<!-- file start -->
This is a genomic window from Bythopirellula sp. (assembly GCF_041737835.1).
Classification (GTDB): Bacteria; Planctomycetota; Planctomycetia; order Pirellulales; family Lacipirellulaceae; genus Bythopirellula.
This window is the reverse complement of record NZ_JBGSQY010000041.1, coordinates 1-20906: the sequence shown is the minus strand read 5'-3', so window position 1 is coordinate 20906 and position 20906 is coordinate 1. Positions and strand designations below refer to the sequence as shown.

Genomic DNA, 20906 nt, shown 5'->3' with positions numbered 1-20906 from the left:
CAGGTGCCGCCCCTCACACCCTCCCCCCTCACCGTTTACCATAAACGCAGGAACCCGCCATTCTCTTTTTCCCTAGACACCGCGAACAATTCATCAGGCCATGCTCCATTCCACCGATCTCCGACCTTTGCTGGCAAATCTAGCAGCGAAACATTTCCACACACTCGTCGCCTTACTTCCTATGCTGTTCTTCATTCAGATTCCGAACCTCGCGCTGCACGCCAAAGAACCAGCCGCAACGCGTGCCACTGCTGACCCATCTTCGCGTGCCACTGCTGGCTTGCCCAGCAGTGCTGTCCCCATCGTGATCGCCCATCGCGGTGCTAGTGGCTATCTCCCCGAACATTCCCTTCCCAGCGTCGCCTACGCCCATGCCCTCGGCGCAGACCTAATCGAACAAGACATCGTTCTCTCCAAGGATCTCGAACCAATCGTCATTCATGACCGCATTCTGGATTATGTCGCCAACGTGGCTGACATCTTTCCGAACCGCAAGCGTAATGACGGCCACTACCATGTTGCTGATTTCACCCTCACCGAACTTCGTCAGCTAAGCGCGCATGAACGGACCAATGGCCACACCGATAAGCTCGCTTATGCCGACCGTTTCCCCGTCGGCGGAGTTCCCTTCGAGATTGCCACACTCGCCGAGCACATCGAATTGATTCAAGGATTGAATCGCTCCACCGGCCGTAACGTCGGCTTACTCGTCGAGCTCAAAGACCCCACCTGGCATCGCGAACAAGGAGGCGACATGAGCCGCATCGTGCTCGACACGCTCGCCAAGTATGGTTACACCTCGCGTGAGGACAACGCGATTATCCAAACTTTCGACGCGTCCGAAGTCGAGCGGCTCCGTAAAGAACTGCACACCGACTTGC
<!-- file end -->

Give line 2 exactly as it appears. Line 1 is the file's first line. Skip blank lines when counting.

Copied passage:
Classification (GTDB): Bacteria; Planctomycetota; Planctomycetia; order Pirellulales; family Lacipirellulaceae; genus Bythopirellula.